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Fisheries

INSEPARABLE - Eat, Buy and Sell Sustainable FishINSEPARABLE - Eat, Buy and Sell Sustainable FishINSEPARABLE - Eat, Buy and Sell Sustainable FishINSEPARABLE - Eat, Buy and Sell Sustainable Fish

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The Commission has proposed to lift the "red card" and the associated trade measures for fisheries products from the Republic of Guinea, following significant improvements to its national fisheries governance to fight illegal, unreported and unregulated (IUU) fishing.
Fisheries in the South Indian Ocean are set to become more sustainable after members of the South Indian Ocean Fisheries Agreement (SIOFA) adopted a series of conservation measures in La Reunion last week. The measures reflect the European Union's push for better managed fisheries resources in the region.
The Annual Meeting of the Inter-American Tropical Tuna Commission (IATTC) ended on 1st July in La Jolla, California. While no measures were adopted for the management of Tropical Tuna and for the conservation of Bluefin Tuna, good progress was made on shark conservation and on Fishing Aggregating Devices (FADs) management.

Fishing outside the EU

More than a quarter of the fish caught by European fishing boats are actually taken outside EU waters. Around 8 % of EU catches (2004-06) are made under fishing agreements with countries outside the EU, while another 20 % are taken on the high seas, mainly in regions under the care of regional fisheries management organisations.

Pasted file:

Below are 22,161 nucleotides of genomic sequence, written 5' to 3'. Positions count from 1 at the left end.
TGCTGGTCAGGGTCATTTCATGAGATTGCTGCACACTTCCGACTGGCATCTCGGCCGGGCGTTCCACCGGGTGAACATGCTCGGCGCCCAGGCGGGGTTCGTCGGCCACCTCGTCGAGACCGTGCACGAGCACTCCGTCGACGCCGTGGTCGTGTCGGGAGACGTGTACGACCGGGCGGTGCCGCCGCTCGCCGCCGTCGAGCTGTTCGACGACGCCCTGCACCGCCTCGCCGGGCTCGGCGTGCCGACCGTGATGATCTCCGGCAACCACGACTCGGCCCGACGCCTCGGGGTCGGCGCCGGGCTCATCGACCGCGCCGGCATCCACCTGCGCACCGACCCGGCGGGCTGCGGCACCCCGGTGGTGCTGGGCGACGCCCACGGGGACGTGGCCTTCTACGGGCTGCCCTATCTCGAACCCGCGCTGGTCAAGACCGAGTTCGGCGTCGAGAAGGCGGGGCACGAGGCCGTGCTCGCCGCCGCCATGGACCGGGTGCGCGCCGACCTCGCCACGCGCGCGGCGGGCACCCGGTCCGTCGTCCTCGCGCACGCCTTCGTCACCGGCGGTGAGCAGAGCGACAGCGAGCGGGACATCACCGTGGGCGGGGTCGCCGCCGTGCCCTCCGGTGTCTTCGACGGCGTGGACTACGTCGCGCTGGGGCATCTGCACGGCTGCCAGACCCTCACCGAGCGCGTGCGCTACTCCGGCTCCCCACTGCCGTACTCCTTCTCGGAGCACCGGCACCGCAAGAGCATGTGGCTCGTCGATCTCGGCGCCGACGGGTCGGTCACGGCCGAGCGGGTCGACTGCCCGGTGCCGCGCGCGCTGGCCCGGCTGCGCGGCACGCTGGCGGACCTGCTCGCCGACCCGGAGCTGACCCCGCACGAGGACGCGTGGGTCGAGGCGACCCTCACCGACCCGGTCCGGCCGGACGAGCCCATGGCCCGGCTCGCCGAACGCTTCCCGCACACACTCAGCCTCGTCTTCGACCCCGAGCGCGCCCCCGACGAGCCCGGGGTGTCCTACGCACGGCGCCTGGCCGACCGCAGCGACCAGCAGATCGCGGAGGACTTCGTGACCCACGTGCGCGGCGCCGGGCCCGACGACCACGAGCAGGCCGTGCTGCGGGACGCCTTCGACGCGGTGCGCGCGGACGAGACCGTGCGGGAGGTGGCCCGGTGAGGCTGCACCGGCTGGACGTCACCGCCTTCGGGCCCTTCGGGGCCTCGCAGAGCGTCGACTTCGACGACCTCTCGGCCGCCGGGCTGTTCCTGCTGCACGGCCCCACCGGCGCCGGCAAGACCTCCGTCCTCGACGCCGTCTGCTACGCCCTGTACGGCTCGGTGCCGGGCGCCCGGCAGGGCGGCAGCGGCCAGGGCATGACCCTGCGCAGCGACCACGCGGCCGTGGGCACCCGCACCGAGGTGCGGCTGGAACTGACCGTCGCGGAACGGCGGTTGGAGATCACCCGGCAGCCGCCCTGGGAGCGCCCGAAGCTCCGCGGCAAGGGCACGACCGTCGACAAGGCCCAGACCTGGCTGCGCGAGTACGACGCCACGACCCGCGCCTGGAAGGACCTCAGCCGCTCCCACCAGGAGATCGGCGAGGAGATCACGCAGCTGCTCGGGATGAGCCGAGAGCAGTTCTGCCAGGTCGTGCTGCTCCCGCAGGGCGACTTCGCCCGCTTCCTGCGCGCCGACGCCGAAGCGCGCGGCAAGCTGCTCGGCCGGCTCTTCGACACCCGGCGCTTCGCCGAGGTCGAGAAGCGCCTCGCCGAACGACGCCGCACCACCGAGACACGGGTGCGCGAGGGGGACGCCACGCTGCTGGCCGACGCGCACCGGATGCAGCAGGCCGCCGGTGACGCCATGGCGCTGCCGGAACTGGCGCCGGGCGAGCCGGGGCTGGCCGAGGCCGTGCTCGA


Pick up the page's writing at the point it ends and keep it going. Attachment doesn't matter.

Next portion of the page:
As a major fishing power, and the largest single market for fisheries products in the world, the EU also plays an important role in promoting better governance through a number of international organisations. This involves developing and implementing policy on fisheries management and – more generally – the Law of the Sea. The EU works closely with its partners from around the globe through the United Nations system, including the Food and Agriculture Organisation (FAO), as well as in other bodies, such as the Organisation for Economic Co-operation and Development (OECD).

Trade in fisheries products

The EU is the largest single fisheries market in the world and a net importer of fish and fish products.

Every three years, the EU establishes autonomous tariff quotas (ATQs) for certain fish and fish products. An ATQ allows a certain quantity of a product to be imported into the EU at a reduced tariff rate – typically, 0%, 4% or 6%. The quotas help increase the supply of the raw materials which the EU processing industry relies on, at times when EU supply is not sufficiently high to meet the demand.


            
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The international dimension of the EU Common Fisheries Policy pdf - 117 KB [117 KB] Deutsch (de) español (es) français (fr) italiano (it)

Official documents

Proposal for a REGULATION OF THE EUROPEAN PARLIAMENT AND OF THE COUNCIL on the sustainable management of external fishing fleets, repealing Council Regulation (EC) No 1006/2008